I’m Lovin’ It: The Top Chef All-Stars recap

About 15 years ago, I ordered a fish sandwich from McDonald’s. I was confused, because instead of the normal crappy McFish, it was made with panko bread crumbs, heirloom tomatoes, and a remoulade sauce laced with capers, lemon reduction, and dijon. It was served on a crusty French bread.

“Wow, Mickey D’s has really stepped up its game,” I thought. 

I went back a few days later, and it was the same old fish fry with bland tartar sauce. I thought perhaps I had dreamed the whole experience. Now I know it was during the Blais period.

Yup, Professor Blais, gastrobiologist to the stars, was once the fish fry guy for McDonald’s. One can only hope that the fast food chain is constructing an advertising campaign around him as we speak. “McDonald’s: Where sophisticated palates are born.” He can be their Jared.

Speaking of fish, this show may not be Top Scallop, but lately it has definitely been Top Fish. Last week, the cheftestants had to catch and kill their fish. This week, they have to butcher a giant fluke and cod in 10 minutes flat. (Next week—deep sea diving!). Kind of a lame challenge, but that’s only the half of it: The top four butchers (Marcel, Dale, Richard, and Mike) have to take the discarded waste of the fish—the head, the fins, the wings, et al—and make a tasty dish.
One can only assume that Richard’s experience at McDonald’s gives him an unfair advantage here with stray animal heads. After all, who can forget this? 

But turns out, Dale and his family were kind of dumpster divers back in the day, so he wins the challenge.

His prize is epic. Not only does he get immunity, he gets to be the team leader for the elimination challenge (a little thing I like to call Restaurant Wars) and pick the opposing team’s leader. He cleverly picks Marcel—pretty much guaranteeing that the other team will be trapped in a raging hell from which they can’t return.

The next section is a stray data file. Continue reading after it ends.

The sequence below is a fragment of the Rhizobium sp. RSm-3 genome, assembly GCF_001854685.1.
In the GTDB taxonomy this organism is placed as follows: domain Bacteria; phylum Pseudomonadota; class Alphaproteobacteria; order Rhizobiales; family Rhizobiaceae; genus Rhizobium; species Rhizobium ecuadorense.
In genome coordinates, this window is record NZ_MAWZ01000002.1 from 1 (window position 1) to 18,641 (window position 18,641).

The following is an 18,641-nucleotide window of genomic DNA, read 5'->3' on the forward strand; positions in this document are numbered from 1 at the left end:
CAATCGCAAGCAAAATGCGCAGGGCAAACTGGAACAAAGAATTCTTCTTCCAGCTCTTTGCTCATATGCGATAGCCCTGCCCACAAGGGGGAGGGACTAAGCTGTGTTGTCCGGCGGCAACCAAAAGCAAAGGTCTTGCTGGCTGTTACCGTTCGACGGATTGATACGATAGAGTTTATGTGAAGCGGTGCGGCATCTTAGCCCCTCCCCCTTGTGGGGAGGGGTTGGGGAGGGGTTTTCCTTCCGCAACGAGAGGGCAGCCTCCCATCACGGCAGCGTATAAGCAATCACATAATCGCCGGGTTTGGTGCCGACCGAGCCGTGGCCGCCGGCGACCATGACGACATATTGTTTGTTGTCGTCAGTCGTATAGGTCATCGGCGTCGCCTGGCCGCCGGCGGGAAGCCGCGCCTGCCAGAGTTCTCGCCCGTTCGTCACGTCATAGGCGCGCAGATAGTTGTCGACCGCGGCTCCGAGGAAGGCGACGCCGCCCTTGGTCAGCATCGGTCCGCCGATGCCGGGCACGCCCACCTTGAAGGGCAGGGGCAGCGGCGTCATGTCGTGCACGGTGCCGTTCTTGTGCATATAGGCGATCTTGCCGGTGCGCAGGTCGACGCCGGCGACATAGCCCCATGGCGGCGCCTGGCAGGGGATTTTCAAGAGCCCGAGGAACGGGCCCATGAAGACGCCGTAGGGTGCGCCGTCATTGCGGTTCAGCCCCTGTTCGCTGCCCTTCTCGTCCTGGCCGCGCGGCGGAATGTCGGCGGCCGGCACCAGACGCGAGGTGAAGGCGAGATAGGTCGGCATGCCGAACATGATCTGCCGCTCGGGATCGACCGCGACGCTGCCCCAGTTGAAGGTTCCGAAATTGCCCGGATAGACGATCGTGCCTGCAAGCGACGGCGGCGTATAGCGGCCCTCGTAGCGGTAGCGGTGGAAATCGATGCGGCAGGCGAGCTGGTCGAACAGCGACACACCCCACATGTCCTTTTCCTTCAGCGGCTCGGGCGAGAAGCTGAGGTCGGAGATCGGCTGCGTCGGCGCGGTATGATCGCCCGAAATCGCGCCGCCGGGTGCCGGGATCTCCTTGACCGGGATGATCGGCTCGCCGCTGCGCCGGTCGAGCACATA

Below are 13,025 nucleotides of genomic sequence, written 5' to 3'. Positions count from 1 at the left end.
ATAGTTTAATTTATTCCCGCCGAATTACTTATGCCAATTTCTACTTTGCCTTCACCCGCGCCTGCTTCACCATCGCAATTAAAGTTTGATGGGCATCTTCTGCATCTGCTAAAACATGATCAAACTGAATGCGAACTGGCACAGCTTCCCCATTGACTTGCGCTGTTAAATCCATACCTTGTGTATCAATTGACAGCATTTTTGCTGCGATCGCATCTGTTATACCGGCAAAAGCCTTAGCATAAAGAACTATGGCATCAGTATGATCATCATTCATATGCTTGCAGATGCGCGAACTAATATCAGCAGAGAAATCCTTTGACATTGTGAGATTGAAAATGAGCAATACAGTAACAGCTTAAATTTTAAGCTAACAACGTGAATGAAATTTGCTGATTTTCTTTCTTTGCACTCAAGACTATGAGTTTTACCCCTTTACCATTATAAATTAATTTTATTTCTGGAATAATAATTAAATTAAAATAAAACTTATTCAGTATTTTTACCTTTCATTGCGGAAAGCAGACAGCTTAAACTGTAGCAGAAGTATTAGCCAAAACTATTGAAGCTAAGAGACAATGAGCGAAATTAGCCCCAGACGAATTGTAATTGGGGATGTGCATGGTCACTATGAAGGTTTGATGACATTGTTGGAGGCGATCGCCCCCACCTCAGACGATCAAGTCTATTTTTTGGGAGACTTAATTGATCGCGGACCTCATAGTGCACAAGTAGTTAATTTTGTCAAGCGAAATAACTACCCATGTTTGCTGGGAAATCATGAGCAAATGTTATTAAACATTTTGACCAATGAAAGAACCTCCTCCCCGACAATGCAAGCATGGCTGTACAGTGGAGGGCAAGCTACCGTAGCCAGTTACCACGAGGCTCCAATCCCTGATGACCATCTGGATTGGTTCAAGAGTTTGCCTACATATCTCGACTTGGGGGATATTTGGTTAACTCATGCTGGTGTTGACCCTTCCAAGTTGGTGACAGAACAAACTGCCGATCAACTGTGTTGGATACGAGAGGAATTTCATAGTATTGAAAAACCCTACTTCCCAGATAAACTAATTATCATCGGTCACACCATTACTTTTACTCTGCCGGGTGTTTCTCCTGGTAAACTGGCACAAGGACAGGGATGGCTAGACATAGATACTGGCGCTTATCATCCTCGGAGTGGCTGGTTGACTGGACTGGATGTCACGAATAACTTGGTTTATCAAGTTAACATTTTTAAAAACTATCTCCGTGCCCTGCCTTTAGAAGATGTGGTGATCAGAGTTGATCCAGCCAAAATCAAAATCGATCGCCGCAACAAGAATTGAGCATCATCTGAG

Marcel, of course, doesn’t realize that he has been strategically chosen for his suckiness and is flattered. Everyone tries to avoid eye contact and, one can only assume, makes silent bargains with their god. (“Please God, I will volunteer at the local soup kitchen if you let me on Dale’s team.” “I will do 200 sit-ups every day for a month. . “ “I will recycle more. . .”)
“Angelo,” Marcel says. A pretty good choice, since Angelo seems to be the only one who can actually stand him.

Dale picks Blais and it’s already kinda game over, right? The two strongest competitors on one team? As if that’s not enough, Dale also gets Fabio, the smoothest smoothie of them all. (If he had an Italian fruit drink chain, it would be called Signor Smoothie).

So the teams are:
Team Bodega: Dale, Richard, Fabio, Tre, and Carla
Team Etch: Marcel, Angelo, Antonia, Tiffany, and Mike

Normally, I’m hard-wired to root for the underdog, which is clearly Team Etch. But I can’t bring myself to root for Marcel. Just . . . no.

Things go as expected.
Team Bodega is a finely oiled machine, with Richard and Dale taking leadership roles and Fabio doing what he was put on this planet to do—run the front of the house.
Team Etch can’t even agree on a name. (Marcel wanted Team Medi.)

Marcel keeps trying to act like a “leader” but you see the problem is, leadership is earned, not assigned. He’s like the boss’s son, in shortpants and a propeller beanie, attempting to run a board meeting. It’s actually comical. He’s waving his arms, shouting, trying to act all authoritative, and the other cheftestants are literally talking over his head.

“It’s becoming rapidly apparent that no one’s listening to me,” Marcel sighs.

The cooking starts and Tom Colicchio comes in to check on everyone’s progress.

Now, here’s the thing about Tom’s little visits to the kitchen. They never come at an opportune time. Nobody ever wants to take 5 minutes out of their panicky preparations to have a little chat. Everyone is in the weeds. But he’s the head judge. When he asks you how things are going, you answer him. You don’t “shush” him.
But damned if that’s what Marcel does. He basically tells Tom Colicchio to go away.

Tom looks slightly abashed, but obliges.

“Marcel has that energy,” he muses. “Sometimes people can thrive on it, sometimes it’s a weird energy.” (Survey says? Weird energy!)

Team Etch just keeps fighting, with Marcel telling Tiffany how to cook an egg, and then Marcel telling Mike to keep cooking, and Mike telling Marcel to shudafuckup and Angelo trying to hypnotize everyone with his soothing voice and tight pants, and it’s just a hot mess.